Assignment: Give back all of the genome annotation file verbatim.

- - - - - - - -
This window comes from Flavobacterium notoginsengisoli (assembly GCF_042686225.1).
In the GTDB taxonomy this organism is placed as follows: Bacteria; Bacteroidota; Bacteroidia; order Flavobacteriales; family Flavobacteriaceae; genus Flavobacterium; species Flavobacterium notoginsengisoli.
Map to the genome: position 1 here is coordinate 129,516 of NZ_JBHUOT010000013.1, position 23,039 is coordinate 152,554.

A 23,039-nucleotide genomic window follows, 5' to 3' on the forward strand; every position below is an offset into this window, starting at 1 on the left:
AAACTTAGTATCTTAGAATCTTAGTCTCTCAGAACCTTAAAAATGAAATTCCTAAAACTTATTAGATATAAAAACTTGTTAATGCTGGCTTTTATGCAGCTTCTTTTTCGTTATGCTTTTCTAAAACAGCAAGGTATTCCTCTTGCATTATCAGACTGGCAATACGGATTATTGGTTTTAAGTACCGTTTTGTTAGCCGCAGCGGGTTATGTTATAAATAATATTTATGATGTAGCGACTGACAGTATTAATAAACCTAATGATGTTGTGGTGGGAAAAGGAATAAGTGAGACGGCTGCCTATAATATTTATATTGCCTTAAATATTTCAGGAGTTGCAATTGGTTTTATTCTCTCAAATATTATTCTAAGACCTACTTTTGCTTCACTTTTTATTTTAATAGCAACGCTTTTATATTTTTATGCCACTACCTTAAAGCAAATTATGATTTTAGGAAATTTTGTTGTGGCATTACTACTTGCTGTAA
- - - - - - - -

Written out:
This window comes from Flavobacterium notoginsengisoli (assembly GCF_042686225.1).
In the GTDB taxonomy this organism is placed as follows: Bacteria; Bacteroidota; Bacteroidia; order Flavobacteriales; family Flavobacteriaceae; genus Flavobacterium; species Flavobacterium notoginsengisoli.
Map to the genome: position 1 here is coordinate 129,516 of NZ_JBHUOT010000013.1, position 23,039 is coordinate 152,554.

A 23,039-nucleotide genomic window follows, 5' to 3' on the forward strand; every position below is an offset into this window, starting at 1 on the left:
AAACTTAGTATCTTAGAATCTTAGTCTCTCAGAACCTTAAAAATGAAATTCCTAAAACTTATTAGATATAAAAACTTGTTAATGCTGGCTTTTATGCAGCTTCTTTTTCGTTATGCTTTTCTAAAACAGCAAGGTATTCCTCTTGCATTATCAGACTGGCAATACGGATTATTGGTTTTAAGTACCGTTTTGTTAGCCGCAGCGGGTTATGTTATAAATAATATTTATGATGTAGCGACTGACAGTATTAATAAACCTAATGATGTTGTGGTGGGAAAAGGAATAAGTGAGACGGCTGCCTATAATATTTATATTGCCTTAAATATTTCAGGAGTTGCAATTGGTTTTATTCTCTCAAATATTATTCTAAGACCTACTTTTGCTTCACTTTTTATTTTAATAGCAACGCTTTTATATTTTTATGCCACTACCTTAAAGCAAATTATGATTTTAGGAAATTTTGTTGTGGCATTACTACTTGCTGTAA